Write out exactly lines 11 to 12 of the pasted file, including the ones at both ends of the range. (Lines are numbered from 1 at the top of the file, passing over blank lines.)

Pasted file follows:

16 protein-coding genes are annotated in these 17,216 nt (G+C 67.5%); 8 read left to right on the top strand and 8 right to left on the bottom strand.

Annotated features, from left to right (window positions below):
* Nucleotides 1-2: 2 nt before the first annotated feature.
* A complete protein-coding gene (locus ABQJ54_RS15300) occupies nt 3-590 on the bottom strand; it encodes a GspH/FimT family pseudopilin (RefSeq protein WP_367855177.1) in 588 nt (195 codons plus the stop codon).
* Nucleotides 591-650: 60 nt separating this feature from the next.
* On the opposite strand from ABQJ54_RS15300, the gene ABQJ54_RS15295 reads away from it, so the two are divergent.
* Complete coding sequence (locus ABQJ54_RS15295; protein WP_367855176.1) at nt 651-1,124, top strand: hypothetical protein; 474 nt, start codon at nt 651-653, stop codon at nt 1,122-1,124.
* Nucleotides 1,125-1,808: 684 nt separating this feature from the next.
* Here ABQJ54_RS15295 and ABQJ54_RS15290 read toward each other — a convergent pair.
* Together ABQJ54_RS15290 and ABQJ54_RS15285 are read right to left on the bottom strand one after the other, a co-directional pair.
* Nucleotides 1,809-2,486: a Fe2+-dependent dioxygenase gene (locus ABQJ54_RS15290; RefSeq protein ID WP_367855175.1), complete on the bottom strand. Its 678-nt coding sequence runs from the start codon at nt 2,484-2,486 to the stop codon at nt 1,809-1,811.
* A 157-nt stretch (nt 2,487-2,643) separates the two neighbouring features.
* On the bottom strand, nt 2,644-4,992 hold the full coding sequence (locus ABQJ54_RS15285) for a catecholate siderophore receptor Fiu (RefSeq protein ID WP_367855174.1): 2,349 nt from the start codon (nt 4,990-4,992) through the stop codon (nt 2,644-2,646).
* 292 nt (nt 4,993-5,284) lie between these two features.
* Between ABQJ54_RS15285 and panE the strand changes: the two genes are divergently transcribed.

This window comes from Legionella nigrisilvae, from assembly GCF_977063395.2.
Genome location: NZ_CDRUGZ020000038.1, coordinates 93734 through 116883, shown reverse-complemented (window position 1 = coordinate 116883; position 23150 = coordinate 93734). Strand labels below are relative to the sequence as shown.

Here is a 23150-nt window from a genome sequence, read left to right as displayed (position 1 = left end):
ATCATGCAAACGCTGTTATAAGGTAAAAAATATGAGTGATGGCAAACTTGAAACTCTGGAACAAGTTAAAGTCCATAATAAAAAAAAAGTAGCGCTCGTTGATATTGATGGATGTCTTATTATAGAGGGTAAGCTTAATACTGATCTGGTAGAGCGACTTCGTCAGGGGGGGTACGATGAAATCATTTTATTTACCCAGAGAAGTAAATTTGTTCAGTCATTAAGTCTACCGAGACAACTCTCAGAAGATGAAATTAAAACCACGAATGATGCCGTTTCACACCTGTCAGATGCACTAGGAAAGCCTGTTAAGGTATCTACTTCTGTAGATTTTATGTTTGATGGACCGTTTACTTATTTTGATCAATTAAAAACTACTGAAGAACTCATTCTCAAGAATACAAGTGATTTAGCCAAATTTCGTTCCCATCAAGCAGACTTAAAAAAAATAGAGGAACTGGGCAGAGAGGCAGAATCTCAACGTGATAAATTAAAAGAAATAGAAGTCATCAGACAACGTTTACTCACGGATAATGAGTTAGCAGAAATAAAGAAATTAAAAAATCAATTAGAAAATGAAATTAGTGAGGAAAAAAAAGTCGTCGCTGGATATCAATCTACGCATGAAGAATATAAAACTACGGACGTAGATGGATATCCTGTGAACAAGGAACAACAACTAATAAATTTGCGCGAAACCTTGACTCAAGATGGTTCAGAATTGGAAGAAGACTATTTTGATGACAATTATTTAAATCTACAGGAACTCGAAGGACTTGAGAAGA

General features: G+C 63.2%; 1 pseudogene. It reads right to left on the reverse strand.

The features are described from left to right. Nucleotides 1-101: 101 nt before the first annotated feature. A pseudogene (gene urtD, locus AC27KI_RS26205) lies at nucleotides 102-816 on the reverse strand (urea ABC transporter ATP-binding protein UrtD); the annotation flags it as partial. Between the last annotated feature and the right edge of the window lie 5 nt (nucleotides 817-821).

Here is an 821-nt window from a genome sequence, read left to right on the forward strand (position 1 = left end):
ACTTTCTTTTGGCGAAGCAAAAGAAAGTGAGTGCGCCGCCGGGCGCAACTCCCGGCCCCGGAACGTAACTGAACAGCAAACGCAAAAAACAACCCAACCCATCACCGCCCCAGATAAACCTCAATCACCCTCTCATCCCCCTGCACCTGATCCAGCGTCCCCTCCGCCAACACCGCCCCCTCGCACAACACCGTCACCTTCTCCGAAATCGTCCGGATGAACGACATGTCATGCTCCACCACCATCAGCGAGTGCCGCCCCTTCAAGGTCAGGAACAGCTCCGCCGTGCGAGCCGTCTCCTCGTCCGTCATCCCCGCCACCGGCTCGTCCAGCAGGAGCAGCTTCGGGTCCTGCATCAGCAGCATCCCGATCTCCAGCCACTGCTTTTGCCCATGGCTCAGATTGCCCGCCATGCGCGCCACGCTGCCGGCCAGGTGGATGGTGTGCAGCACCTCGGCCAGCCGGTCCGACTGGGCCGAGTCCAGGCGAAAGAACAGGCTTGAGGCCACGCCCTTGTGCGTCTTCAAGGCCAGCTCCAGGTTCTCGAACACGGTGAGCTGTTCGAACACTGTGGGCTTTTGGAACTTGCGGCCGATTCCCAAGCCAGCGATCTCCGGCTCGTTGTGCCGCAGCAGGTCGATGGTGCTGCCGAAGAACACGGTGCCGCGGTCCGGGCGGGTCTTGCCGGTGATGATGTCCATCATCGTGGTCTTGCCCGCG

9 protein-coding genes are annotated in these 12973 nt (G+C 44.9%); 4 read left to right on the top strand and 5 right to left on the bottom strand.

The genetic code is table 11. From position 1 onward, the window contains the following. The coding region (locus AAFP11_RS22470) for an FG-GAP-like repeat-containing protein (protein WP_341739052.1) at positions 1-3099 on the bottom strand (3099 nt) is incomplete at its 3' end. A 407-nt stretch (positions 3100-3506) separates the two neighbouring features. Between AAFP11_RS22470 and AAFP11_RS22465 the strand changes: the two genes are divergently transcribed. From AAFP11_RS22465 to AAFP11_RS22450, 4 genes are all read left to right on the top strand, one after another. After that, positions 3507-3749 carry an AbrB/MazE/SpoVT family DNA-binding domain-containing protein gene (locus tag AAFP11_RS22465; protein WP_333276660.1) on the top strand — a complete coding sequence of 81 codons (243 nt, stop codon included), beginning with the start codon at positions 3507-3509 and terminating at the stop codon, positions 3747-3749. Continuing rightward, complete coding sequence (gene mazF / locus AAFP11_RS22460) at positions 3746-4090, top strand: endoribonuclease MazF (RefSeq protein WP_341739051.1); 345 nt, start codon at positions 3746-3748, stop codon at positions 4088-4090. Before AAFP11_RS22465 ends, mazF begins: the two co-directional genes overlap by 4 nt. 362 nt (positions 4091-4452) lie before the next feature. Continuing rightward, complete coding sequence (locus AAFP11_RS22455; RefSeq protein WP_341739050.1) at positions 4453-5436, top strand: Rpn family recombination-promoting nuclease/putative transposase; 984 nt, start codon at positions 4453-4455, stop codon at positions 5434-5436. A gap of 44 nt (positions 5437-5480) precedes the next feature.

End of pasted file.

* Nucleotides 1,809-2,486: a Fe2+-dependent dioxygenase gene (locus ABQJ54_RS15290; RefSeq protein ID WP_367855175.1), complete on the bottom strand. Its 678-nt coding sequence runs from the start codon at nt 2,484-2,486 to the stop codon at nt 1,809-1,811.
* A 157-nt stretch (nt 2,487-2,643) separates the two neighbouring features.